Ubuntu 10.04: Canonical Makes ISV Push

The VAR Guy

March 2, 2010

And so it begins. As Canonical puts the finishing touches on Ubuntu 10.04 — a long term support (LTS) release — the company also is reaching out to potential Linux server and desktop software partners. In fact, Canonical says there are at least 10 reasons why ISVs should embrace Ubuntu Desktop Edition, and nine reasons why developers should embrace Ubuntu Server Edition. Will partners embrace Canonical’s Ubuntu pitch? Here are some thoughts.

First, a little background. Canonical views Ubuntu 10.04 (code named Lucid Lynx) a prime opportunity for application developers to build long-term business and customer relationships on Ubuntu Linux.

The reason: Canonical typically offers Ubuntu release updates every six months. But Ubuntu 10.04, slated for April 2010 delivery, is an LTS release; LTS users typically receive 3 years support on Ubuntu Desktop, and 5 years on Ubuntu Server. So developers, in particular, might be attracted to the LTS release because they know customers will continue running it for quite some time.

Canonical’s Reasoning

On the desktop, Canonical says there are at least 10 reasons why ISVs should get involved with Ubuntu 10.04:

  1. Over 10 million desktop, notebook and netbook users worldwide — though it’s unclear to The VAR Guy how many of those users are paying for support

  2. Work with Canonical on joint opportunities for larger deployments

  3. Potential reseller opportunities with Ubuntu personal computer original equipment manufacturer (PC OEM) partners

  4. Applications are delivered straight to the user’s desktop

  5. Application updates available through the Ubuntu update system

  6. Canonical certification

  7. Manage multiple software licence types

  8. No-charge, paid-for and trial software are all catered for

  9. Consumer and business market opportunities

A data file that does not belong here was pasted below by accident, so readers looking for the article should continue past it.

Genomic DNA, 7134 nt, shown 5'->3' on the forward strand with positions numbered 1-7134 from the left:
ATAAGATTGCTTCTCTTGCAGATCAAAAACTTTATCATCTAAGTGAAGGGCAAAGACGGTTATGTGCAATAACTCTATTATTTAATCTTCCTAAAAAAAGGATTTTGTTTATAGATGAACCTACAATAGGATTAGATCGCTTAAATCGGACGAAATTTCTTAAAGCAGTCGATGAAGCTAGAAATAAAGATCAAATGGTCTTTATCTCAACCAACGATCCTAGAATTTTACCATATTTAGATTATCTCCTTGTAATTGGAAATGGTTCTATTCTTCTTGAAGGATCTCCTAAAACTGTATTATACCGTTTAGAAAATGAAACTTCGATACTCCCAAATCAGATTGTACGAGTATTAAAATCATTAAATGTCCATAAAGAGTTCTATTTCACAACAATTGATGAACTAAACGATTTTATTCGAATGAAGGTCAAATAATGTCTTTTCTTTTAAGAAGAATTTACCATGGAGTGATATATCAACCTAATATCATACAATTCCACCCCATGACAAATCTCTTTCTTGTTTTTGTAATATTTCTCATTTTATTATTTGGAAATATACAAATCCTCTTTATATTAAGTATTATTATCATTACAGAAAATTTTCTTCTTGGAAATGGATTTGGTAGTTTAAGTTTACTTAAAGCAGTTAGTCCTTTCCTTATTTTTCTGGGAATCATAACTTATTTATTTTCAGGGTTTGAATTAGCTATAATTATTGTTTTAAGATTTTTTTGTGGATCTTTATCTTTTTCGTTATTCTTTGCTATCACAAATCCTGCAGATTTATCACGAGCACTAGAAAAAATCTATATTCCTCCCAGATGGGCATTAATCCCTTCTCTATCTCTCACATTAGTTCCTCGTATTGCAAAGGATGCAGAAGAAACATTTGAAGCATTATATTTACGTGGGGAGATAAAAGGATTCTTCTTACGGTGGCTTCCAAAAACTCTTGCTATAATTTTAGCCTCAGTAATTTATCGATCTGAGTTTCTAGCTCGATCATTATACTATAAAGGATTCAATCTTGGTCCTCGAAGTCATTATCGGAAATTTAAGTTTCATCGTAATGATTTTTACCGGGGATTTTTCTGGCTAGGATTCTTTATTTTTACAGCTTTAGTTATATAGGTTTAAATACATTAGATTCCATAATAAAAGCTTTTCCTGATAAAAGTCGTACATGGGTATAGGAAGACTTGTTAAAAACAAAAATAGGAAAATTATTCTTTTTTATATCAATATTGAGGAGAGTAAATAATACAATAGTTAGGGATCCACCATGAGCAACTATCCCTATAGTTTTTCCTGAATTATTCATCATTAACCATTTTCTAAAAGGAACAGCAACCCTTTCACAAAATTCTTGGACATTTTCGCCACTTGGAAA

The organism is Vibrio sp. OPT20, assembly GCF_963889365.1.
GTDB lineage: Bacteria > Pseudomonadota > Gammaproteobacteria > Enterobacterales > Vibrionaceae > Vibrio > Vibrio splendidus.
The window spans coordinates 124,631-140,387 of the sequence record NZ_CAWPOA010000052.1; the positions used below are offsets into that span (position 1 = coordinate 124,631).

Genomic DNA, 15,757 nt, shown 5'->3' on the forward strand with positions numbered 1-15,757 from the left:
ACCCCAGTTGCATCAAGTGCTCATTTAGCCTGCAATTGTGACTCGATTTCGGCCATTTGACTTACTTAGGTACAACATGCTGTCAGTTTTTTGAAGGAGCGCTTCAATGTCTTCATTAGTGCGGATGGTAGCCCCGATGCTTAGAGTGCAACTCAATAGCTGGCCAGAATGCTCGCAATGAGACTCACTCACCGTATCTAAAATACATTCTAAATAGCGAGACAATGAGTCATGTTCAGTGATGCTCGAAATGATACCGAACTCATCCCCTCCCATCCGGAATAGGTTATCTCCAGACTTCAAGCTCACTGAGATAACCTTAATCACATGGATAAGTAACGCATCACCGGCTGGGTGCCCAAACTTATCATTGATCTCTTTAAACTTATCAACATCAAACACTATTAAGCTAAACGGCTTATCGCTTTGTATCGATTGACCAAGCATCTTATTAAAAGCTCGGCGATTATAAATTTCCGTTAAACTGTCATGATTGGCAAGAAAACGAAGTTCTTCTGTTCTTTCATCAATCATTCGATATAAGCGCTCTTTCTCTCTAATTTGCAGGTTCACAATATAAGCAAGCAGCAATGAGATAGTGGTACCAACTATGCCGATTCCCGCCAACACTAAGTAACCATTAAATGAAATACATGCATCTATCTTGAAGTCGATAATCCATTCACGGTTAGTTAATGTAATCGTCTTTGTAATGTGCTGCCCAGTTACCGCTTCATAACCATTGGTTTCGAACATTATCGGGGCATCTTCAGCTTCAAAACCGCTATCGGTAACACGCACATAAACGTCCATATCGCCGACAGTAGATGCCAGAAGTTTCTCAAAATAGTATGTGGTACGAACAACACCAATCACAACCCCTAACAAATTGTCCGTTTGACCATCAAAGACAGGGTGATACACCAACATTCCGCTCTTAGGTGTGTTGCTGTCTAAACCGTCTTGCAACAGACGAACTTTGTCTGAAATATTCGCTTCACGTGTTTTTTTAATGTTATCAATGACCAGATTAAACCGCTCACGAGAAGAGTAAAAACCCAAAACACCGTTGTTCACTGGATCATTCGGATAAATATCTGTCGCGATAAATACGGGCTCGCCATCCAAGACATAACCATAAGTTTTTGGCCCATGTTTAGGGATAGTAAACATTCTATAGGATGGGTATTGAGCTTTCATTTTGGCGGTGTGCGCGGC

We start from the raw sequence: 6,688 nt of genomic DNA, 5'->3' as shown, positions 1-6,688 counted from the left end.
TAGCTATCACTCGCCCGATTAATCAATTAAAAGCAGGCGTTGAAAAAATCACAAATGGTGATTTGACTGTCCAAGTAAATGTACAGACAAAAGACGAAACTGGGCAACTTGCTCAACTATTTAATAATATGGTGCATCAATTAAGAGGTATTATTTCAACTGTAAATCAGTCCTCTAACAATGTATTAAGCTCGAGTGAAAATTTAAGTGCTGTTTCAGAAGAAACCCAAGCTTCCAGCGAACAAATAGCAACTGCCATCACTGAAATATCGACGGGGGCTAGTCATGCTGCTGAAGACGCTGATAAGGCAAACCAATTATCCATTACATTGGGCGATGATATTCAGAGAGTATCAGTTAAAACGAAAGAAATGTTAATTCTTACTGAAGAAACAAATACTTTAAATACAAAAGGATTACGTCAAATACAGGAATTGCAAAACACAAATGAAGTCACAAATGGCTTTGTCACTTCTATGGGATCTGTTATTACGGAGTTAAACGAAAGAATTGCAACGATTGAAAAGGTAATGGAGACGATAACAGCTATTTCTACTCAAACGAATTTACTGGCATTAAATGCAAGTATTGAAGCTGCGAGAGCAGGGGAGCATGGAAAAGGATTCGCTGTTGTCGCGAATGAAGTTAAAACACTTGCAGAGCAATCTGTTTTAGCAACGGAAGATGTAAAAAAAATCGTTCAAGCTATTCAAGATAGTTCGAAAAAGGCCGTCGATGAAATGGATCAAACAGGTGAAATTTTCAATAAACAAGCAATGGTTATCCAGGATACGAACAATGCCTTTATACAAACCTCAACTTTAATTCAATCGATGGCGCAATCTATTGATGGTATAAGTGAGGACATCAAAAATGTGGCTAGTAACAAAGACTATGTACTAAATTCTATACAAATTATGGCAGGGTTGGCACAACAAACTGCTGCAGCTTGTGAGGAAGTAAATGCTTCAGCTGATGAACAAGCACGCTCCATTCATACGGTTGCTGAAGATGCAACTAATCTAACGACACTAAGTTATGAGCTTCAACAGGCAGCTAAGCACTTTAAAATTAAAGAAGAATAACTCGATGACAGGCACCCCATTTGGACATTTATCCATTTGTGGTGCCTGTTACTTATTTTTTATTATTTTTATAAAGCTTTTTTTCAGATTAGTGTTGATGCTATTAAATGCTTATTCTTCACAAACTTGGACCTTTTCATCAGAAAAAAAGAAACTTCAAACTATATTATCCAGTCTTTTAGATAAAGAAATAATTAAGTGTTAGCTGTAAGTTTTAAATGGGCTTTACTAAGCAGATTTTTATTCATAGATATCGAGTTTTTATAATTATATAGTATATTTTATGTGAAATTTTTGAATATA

10. LTS provides a longer pay-back period

And on the server, Canonical points to nine reasons ISVs should get involved with Ubuntu 10.04:

  1. Rapidly growing user base, though The VAR Guy doesn’t have a feel for Canonical’s Linux server market share

  2. Shared opportunities for larger deployments

  3. Potential reseller opportunities with Canonical channel

  4. Joint marketing opportunities with Canonical

  5. Bundled support packages from Canonical for additional revenue

  6. Multiple licence types – no-charge, paid-for and trial

  7. Multiple delivery environments – native, virtualised and cloud

  8. Application packaging services

  9. LTS provides a longer pay-back period

Getting An Early Start

Even before Ubuntu 9.10 arrived in October 2009, many Canonical insiders had already shifted their attention to Ubuntu 10.04 and ISV support. Key players involved in the ISV effort include Canonical’s Steve George (director of corporate services), Gerry Carr (head of platform marketing) and John Pugh (software partner manager). Carr and Pugh will be involved in desktop and server ISV webcasts on March 24 and March 25.

How critical is Ubuntu 10.04 ISV support to Canonical’s ongoing success? Pugh shared some clues in this FastChat video from September 2009’s Atlanta Linux Fest:

Facing Novell, Red Hat

During a conference call last week, Canonical’s George said Ubuntu continues to pick up ISV support, pointing to partnerships with folks like Groundwork Open Source.

Still, Canonical’s ISV efforts face plenty of competition. No doubt, Red Hat is the first Linux that most business-centric ISVs consider supporting. And Novell‘s SUSE Linux has gained ISV momentum, thanks to some recent SUSE Studio and SUSE Appliance Toolkit moves.

Will Ubuntu 10.04 help Canonical gain more ISV support? Canonical may share some key clues on March 24 and 25.

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